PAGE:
At last year’s festival he ran well to finish 8th in the Coral Cup with 11st 10lbs. Since going chasing he’s had three unsuccessful attempts at beating Captain Conan who will probably start favourite for the Jewson if  Dynaste misses the race. But last time at Sandown I think Third Intention would have beaten Cap Conan had he not idled after being in front a long time – he was beaten a neck at levels.

Many say Captain Conan did not show his true form that day, but I always take the view that such conclusions should be treated with caution. Despite that being a substantial turnaround on earlier form, I think there’s every chance that TI was much better suited by the step up in trip (previous runs against CC were at 2 miles, this one was 2m 5f: Jewson is 2m 4f)

Third Intention is better going left-handed, better on decent ground and is improving: 16/1 is far too big and even if Dynaste runs here I think TI will be hard to keep out of a place.

Get Me Out of Here is another I’ve always liked, and one I’ve believed capable of winning good races. He’s been 2nd four times at Cheltenham, three of those being at the festival. Like Third Intention, decent ground  is important for GMOOH, much more so than TI. This will be his first attempt at 3 miles, but he stayed on for pressure when 2nd in the Coral Cup last year carrying 11.12.

Jonjo, the master of getting them cherry-ripe for the festival will have him spot on. AP rides. It’s a fairly open race and he has every chance of being placed and perhaps just nicking the race late. My main fancy here is Oscar Whisky but GMOOH definitely represents value.

The Giant Bolster. This bugger’s jumping flaws must make him horribly frustrating to train; he rarely puts in a clear round and in his early days was regularly on the floor. But he has bags of talent and loves Cheltenham. His record at the track, when he has stood up, is 6112: that 2nd was in last year’s Gold Cup (I’d backed him at huge prices and was going mental as they went for the last!).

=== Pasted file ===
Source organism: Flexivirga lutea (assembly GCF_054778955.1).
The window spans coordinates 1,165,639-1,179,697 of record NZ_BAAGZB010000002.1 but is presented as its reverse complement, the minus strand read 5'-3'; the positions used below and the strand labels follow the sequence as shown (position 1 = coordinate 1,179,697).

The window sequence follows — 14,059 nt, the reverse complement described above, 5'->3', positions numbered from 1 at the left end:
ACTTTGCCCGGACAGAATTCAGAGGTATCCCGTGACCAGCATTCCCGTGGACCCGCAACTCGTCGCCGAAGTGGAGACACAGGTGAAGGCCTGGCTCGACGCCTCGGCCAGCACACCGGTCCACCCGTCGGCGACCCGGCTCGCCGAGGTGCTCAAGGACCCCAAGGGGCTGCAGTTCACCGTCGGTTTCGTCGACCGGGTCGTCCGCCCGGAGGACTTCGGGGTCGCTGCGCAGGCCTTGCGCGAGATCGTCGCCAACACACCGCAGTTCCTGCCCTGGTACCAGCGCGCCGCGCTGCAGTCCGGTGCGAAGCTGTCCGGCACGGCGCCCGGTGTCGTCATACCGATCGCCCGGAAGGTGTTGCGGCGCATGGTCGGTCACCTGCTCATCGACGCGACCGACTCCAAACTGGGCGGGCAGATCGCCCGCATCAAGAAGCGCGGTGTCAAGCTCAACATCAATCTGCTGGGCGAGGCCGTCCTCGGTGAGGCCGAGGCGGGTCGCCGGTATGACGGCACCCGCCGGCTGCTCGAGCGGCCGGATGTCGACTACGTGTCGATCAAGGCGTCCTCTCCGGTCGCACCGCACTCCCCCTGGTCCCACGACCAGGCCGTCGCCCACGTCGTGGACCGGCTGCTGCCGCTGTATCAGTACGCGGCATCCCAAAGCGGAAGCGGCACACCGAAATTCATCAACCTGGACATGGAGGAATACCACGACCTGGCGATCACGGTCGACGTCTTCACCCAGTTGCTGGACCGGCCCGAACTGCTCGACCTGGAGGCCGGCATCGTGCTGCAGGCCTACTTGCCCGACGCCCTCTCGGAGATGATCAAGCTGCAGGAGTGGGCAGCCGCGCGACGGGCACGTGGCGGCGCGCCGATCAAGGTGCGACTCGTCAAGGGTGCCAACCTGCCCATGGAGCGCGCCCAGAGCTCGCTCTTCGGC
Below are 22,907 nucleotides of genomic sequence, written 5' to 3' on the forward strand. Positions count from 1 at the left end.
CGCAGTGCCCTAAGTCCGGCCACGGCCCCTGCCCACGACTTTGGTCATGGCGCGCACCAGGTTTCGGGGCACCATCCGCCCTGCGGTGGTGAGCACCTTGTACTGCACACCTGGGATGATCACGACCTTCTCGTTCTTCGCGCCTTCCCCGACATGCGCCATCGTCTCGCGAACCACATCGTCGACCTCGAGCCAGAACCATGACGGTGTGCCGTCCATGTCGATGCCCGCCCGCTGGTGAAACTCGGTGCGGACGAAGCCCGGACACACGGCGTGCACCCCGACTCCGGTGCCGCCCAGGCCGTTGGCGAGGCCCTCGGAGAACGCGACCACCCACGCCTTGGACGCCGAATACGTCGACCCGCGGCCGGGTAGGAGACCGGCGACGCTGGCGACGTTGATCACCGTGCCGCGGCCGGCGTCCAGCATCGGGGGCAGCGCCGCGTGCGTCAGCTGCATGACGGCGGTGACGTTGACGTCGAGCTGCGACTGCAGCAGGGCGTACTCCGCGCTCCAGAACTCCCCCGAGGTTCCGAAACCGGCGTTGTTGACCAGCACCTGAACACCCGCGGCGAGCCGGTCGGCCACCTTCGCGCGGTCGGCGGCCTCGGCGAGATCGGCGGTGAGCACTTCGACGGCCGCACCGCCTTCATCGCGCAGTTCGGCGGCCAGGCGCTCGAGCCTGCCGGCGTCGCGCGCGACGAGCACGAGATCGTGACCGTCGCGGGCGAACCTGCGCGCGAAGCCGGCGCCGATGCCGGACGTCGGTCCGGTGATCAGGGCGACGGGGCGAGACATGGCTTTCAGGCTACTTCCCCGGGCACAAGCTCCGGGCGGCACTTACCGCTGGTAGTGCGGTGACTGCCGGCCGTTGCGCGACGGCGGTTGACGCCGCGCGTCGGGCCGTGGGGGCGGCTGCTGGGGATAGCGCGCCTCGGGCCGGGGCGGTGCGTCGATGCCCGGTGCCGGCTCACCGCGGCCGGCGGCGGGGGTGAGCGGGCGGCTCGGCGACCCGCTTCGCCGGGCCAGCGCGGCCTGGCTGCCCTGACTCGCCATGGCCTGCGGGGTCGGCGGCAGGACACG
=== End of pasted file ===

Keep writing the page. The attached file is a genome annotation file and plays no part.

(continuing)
His trainer and jock think he needed the race at Newbury when blown away by Silviniaco Conti who was giving him 4lbs. One thing we do know with him over Silv Conti, he loves Cheltenham.

My main bet here is Bobs Worth but of the outsiders I was between TGB and Cape Tribulation. TGB’s comparative youth, his fine run last year and Cape Trib’s habit of dropping in the odd poor run (never completed a hat trick) swayed me toward The Giant Bolster.

So there you are. Risk a tenner and it might just give you something to shout about. If they all get placed, come back and buy a copy of Warned Off!

Good luck



Cue Card now looking a very strong bet for King George

binocularsThe victory of Bobs Worth in the Hennessy Gold Cup franked the form of Cue Card who had failed by just a short head to give that top class horse half a stone at Newbury last season over 2m 4f. Some say Cue Card would have won that day had his jockey not looked round after the last fence.

Cue Card went on to run 2nd in the Arkle to the brilliant Sprinter Sacre who beat the Tizzard horse 7 lengths. But  Cue Card was 22 lengths clear of the third, Menorah with Al Ferof (who’d made a bad mistake) back in fourth. Sprinter Sacre’s astounding performance at Sandown yesterday forged a gold edged seal on that Arkle form.

First time out this season Cue Card won the Haldon Gold Cup over an extended 2 miles 1 furlong, by 27 lengths. Best Mate won the Haldon Gold Cup by 20 lengths the year before he won his King George.